Thomas Cranmer—The English Reformer

by Aaron Dunlop

Thomas Cranmer was born on July 2, 1489. He was educated at Cambridge from the age of fourteen and in four years graduated with a B.A. In 1530 Cranmer became Archdeacon of Taunton. In 1529 Henry VIII applied to Rome for a divorce from Catherine of Aragon. Cranmer advocated a particular course of action through his friend Stephen Gardener the Roman Catholic Bishop and politician and won the favour of the king. In 1533, he was subsequently appointed Archbishop of Canterbury.

Cranmer is viewed by many as a compromiser because he didn’t speak out against Henry’s reckless lifestyle. By others he is viewed as a wise strategist. It was in great measure due to Cranmer as an early English Reformer that the English Church would break from the grip of the Roman Catholic Church. After the death of Henry VIII in January 1547, Cranmer began to publish his Homilies through which he promoted the doctrines of the Reformation. The Book of Common Prayer however, is the lasting memorial of Cranmer in the English Church. The first Prayer Book appeared in 1549, and throughout the reign of Edward VI, Cranmer had freedom to develop the doctrines of the Reformation in England.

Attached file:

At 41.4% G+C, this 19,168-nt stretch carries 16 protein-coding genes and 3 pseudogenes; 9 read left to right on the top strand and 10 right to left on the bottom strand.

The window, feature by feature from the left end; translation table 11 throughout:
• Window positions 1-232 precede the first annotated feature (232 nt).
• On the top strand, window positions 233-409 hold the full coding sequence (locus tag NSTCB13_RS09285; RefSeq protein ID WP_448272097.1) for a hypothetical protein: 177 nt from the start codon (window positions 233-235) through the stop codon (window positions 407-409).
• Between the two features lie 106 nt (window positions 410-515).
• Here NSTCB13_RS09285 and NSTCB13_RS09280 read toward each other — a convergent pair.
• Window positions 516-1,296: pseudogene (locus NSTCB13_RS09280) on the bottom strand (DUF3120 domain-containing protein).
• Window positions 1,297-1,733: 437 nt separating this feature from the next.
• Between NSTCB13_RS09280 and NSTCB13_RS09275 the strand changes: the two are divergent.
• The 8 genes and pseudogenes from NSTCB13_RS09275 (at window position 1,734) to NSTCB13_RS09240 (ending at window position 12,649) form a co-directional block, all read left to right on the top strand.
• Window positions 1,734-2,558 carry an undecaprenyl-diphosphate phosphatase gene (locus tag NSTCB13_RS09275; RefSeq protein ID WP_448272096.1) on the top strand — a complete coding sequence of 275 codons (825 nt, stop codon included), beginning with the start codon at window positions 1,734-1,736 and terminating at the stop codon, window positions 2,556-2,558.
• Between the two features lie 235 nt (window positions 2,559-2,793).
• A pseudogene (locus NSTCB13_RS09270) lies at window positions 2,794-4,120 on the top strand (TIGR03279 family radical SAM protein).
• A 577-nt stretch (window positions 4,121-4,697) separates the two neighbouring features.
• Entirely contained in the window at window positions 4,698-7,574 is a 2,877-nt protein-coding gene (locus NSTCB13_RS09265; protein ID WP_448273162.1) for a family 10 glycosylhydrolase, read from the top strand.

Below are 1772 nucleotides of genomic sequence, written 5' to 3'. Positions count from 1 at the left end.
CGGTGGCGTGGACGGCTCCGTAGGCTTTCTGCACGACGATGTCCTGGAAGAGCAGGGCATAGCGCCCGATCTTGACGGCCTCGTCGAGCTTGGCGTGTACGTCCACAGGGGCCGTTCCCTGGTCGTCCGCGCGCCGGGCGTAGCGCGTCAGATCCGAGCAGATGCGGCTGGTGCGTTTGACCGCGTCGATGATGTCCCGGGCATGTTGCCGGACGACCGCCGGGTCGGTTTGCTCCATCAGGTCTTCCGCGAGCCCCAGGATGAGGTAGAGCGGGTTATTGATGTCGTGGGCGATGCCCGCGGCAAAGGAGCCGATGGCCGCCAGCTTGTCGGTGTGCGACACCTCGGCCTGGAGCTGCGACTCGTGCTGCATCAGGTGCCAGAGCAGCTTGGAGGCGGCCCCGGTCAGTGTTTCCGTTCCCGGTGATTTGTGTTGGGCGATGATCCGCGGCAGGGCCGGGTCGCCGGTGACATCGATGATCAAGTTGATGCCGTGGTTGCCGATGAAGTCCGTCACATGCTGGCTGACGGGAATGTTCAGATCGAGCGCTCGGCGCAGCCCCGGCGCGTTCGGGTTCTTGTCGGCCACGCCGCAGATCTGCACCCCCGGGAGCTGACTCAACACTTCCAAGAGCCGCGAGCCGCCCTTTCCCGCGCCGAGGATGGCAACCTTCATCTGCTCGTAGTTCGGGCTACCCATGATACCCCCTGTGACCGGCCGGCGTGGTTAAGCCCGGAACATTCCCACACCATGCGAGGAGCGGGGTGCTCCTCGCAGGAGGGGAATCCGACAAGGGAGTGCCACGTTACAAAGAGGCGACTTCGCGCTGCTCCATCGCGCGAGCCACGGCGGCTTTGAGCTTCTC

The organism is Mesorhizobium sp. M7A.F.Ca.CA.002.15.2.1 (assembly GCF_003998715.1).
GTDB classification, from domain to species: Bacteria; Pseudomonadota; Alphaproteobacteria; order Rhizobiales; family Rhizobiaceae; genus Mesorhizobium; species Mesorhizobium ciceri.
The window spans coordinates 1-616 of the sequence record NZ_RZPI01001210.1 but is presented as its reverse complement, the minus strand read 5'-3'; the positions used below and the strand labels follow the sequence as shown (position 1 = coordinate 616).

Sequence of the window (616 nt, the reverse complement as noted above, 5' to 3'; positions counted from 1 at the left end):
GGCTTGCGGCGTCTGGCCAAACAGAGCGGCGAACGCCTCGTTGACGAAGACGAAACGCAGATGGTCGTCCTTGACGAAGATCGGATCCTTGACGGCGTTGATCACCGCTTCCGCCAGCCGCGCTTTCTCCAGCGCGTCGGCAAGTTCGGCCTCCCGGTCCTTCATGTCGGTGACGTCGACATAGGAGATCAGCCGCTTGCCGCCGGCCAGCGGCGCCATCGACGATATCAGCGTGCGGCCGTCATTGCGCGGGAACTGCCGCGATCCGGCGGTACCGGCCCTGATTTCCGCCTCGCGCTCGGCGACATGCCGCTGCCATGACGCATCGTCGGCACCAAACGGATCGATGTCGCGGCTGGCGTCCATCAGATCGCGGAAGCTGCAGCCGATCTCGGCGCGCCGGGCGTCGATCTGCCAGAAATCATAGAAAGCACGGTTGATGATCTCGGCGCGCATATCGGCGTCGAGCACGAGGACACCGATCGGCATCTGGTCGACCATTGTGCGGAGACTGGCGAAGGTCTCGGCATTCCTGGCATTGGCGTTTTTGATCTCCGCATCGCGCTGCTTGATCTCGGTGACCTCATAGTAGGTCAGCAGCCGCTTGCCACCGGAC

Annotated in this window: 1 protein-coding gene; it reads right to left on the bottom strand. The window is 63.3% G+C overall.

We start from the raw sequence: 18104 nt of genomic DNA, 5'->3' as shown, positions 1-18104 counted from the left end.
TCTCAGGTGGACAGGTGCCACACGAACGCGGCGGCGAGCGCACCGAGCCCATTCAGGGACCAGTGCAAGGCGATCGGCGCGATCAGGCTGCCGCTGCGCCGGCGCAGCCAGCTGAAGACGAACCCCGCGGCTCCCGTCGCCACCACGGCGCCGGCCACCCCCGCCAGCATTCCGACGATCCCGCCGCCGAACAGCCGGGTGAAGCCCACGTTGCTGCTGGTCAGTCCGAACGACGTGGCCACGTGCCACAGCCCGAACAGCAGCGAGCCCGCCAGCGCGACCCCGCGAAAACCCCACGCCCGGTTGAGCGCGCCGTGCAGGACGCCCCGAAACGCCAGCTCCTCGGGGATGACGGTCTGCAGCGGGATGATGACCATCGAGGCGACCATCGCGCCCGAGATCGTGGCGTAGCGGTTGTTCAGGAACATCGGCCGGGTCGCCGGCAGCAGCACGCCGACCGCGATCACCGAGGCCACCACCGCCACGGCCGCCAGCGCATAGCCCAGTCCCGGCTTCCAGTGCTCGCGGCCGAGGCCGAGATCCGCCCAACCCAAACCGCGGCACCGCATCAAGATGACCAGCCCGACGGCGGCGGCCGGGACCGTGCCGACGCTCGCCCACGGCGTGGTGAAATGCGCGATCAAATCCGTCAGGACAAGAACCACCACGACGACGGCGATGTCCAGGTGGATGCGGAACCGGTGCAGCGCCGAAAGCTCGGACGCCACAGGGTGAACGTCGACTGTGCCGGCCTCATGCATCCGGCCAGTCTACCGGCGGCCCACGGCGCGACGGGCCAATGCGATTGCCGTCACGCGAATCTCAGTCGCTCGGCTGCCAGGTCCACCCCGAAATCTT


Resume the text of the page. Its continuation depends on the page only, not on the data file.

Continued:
When King Edward VI was dying, Cranmer signed the document by which the King designated Lady Jane Grey as his successor. After the attempt to place her on the throne failed, within days Cranmer was charged with treason and committed to the Tower of London. It was during the reign of Mary I (known as Bloody Mary because of her persecution of the Reformers), who had deposed Lady Jane Grey, that Cranmer was taken to Oxford and required to defend himself against the charge of heresy. Finally, sentence of death by burning was passed upon him. In the hope of saving his life, Cranmer recanted what he had written. Mary, whose hatred for Cranmer went back to the divorce of her mother from Henry, called on him to recant publically and a public recantation was arranged for March 21, 1556. At that time Cranmer began his prepared speech as planned but ended, to the shock of the gathered crowd, by renouncing his recantation and continuing with the words, “And as for the pope, I refuse him, as Christ’s enemy, and Antichrist with all his false doctrine.” Cranmer was pulled from the platform and taken to be burned. As the flames engulfed his body, Cranmer was seen holding his right hand, “that unworthy hand,” out to be burned—the hand with which he had earlier denied the Reformed faith.

In a letter to his friend Peter Martyr just prior to his death he wrote,

I have learned by experience that God never shines forth more brightly, and pours out the beams of his mercy and consolation, or of strength and firmness of spirit, more clearly or impressively upon the minds of his people, than when they are under the most extreme pain and distress, both of mind and body, that he may then more especially show himself to be the God of his people, when he seems to have altogether forsaken them; then raising them up when they think he is bringing them down, and laying them low; then glorifying them, when he is thought to be confounding them; then quickening them, when he is thought to be destroying them.

The devotionals this month are taken from Cranmer’s Edwardian Homilies (1547) as edited by Rev. Colin Mercer.

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